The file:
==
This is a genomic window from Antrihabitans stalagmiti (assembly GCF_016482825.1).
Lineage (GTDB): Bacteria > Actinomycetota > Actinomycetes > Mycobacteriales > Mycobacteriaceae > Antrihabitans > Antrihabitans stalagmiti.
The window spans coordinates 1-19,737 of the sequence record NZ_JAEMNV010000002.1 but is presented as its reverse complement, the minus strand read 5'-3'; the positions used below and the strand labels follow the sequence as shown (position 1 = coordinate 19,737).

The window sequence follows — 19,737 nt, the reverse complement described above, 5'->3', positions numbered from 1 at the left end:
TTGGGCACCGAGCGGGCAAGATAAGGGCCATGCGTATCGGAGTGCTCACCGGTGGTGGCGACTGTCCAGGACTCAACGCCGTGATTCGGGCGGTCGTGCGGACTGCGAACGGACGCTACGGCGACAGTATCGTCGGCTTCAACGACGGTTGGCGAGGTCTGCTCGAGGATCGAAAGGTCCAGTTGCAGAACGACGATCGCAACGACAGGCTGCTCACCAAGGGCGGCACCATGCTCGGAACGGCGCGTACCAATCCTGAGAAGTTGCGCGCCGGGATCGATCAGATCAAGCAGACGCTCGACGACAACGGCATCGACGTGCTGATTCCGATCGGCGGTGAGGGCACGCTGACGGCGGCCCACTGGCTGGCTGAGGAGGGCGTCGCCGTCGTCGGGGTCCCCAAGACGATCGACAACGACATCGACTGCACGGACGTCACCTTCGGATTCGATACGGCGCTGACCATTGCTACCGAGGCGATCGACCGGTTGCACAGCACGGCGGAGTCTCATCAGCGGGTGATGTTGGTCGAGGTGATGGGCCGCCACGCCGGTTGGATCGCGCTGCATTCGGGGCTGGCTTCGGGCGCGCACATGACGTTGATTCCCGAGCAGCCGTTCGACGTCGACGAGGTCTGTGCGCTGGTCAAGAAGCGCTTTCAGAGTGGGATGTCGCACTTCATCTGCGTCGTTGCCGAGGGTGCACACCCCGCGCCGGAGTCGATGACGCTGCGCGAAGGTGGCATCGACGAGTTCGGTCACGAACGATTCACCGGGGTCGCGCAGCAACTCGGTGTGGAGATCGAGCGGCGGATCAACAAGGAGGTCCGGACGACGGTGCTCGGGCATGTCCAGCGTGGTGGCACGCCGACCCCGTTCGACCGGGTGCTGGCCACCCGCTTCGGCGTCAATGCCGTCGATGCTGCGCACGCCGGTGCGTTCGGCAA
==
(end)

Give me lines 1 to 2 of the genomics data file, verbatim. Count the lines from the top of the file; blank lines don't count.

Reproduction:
This is a genomic window from Antrihabitans stalagmiti (assembly GCF_016482825.1).
Lineage (GTDB): Bacteria > Actinomycetota > Actinomycetes > Mycobacteriales > Mycobacteriaceae > Antrihabitans > Antrihabitans stalagmiti.